The Pera Palace was actually fairly close so I bushwhacked my way there and stopped at a mini-mart for soda, chips and candy. Walked past an antique book, maps & ephemera shop where a sultans print caught my eye – something to check out tomorrow! Had room service (lamb kofte: meatballs, yogurt raite & rice and soda) – only 45TL. Sat on my little balcony to watch the sun set over the water and people going home.

    Tomorrow…Lost again, Karakoy, Suleiman Mosque

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    Thanks for the intriguing trip report on Istanbul. I'm considering a trip there in March, for a week with a knitting group. Safety is a concern but apparently you felt safe there and had no issues. I would like to extend the trip and Greece is the most logical, but I've been there a couple of times. Can you share details about your cruise to Croatia from Istanbul? Thanks.

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    Thanks for the encouraging words - I've been swamped at work today, but will add more tomorrow.

    CarolJ: Before I left, I was concerned about safety but once in Istanbul, I never felt the slightest worry or sense of danger. Admittedly, I wasn't walking around much past 7:00 pm but I don't think you need to be worried about that at all. I will post a separate report about the cruise stops but here's my quick two cents: Kotor, Montenegro and Korcula, Croatia....and then, there's always Venice!

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    Glad to hear you're interested in my ramblings!


    Day Four: MONDAY, JUNE 22, sunny then cloudy
    Skipped breakfast and walked down the block to the antique book store. Funny store – heaped with literally piles of books, prints, etc.; dusty counters and old tile floor. The little sultan print I saw in the window was so old & dusty that the price tag sticker had faded and curled up. Shop keeper spoke English and the print was 250TL; the matting and framing was super but I wasn’t convinced so left.

    My plan was to wander the Çukurcuma, area, off Istiklal Caddesi, since it’s supposed to be a neat area of little, windy streets w/antique shops, etc. The hotel concierge gave me directions which featured turning right at the high school “which you can’t miss”; yep, missed the turn and pulled out the maps. But, saw the sale sign on the Mavi Jeans store and stopped in; what a bonanza! 30% off sale, plus the prices were low already. Bought 3 t-shirts (two with nice Istanbul graphics) and 3 or 4 blue/white cotton scarves w/colorful tassels (the scarves were less than $3 each). Quality of shirts was nice and I would have tried on jeans, dresses, etc but not in that mood. It was interesting that of the 3 staff, only one spoke enough English to answer my question about which items were on sale; not that I expect everyone to speak English, it’s just that in a large, tourist-focused city, on the main shopping drag, I thought they would. However, every store I went into was very pleasant and the staff made a point of finding the staff whose English was best – it didn’t impede my shopping at all!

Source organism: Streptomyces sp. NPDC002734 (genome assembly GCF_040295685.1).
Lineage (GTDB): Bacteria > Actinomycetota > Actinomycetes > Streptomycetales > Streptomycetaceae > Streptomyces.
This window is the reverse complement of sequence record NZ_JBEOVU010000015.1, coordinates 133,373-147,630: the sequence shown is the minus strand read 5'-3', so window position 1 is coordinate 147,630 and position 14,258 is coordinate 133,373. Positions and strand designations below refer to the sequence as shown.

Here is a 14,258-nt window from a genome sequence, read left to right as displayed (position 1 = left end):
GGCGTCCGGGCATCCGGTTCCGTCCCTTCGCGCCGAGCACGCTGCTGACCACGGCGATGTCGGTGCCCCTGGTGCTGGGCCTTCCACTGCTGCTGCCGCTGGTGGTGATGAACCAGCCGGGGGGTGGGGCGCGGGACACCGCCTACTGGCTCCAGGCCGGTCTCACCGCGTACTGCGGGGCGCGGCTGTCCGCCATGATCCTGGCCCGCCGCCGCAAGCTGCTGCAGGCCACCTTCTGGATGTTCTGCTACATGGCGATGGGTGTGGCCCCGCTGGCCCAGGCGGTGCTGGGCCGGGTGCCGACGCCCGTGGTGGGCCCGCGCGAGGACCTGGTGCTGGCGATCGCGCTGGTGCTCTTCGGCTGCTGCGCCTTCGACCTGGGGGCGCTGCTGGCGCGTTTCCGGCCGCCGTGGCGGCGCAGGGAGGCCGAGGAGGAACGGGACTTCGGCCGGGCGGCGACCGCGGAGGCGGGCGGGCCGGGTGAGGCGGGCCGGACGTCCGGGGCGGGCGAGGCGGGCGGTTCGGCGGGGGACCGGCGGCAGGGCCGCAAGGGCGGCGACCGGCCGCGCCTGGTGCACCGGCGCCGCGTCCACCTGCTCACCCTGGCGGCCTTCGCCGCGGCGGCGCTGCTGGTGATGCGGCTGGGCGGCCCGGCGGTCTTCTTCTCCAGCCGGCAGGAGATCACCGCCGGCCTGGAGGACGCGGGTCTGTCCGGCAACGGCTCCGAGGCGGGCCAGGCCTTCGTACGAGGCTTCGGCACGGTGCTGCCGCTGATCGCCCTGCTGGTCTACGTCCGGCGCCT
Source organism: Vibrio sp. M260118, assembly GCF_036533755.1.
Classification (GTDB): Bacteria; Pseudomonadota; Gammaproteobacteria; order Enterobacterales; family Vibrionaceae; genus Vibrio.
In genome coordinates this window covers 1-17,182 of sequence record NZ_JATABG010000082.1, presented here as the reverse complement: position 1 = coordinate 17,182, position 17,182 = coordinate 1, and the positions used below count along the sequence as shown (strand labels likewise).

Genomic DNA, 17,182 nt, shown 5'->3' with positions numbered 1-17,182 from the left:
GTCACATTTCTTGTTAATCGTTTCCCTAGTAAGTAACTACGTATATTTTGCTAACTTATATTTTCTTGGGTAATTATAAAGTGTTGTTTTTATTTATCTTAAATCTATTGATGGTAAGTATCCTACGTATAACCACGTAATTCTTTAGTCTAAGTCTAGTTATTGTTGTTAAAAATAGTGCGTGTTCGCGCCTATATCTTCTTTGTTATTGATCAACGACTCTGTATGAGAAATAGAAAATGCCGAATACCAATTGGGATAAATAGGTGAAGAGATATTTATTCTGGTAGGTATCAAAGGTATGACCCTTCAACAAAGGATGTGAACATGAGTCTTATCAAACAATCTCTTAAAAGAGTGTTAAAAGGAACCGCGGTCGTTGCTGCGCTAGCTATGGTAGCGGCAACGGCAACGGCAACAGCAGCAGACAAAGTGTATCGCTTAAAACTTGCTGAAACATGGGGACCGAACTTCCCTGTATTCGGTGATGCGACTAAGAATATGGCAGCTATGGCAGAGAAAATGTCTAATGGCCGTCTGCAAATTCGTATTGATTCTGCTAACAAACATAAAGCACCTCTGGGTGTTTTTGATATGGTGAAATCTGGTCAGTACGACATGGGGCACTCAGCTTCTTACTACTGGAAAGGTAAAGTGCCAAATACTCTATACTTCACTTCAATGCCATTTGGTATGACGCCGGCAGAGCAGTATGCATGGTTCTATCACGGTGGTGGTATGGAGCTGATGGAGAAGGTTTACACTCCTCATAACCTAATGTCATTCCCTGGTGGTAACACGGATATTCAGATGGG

Back on the trek for Çukurcuma, I walked along steep streets heading down toward the water. Enjoyed some very artistic graffiti on the way down, a few interesting shops and cafes. Ended up at the waterfront, near the Istanbul Modern Art museum (closed on Monday) and decided to explore the Karakoy area and find the bakery Gulluoglu.

    Saw the large Kilic Ali Pasa Camii Mosque complex w/hamman, school, cemetery & fountain, so went in to explore. I found this one of the most interesting and peaceful mosques; got the sense that is a neighborhood place that tourists don’t often visit. There were large carpets on the outside porch area and what I think was a religion class taking place – a middle-aged man was definitely instruction young boys. I was amused to see an official person vacuuming the entry way carpet (of course they would be vacuumed, I just don’t think of spiritual places as having mundane roles like that ) and he soon turned off the vacuum and joined the group; a security guy did the same, so maybe the group was more discussion than lesson? Not sure, but it was nice to see the range of ages and that these middle aged men were interested enough to participate.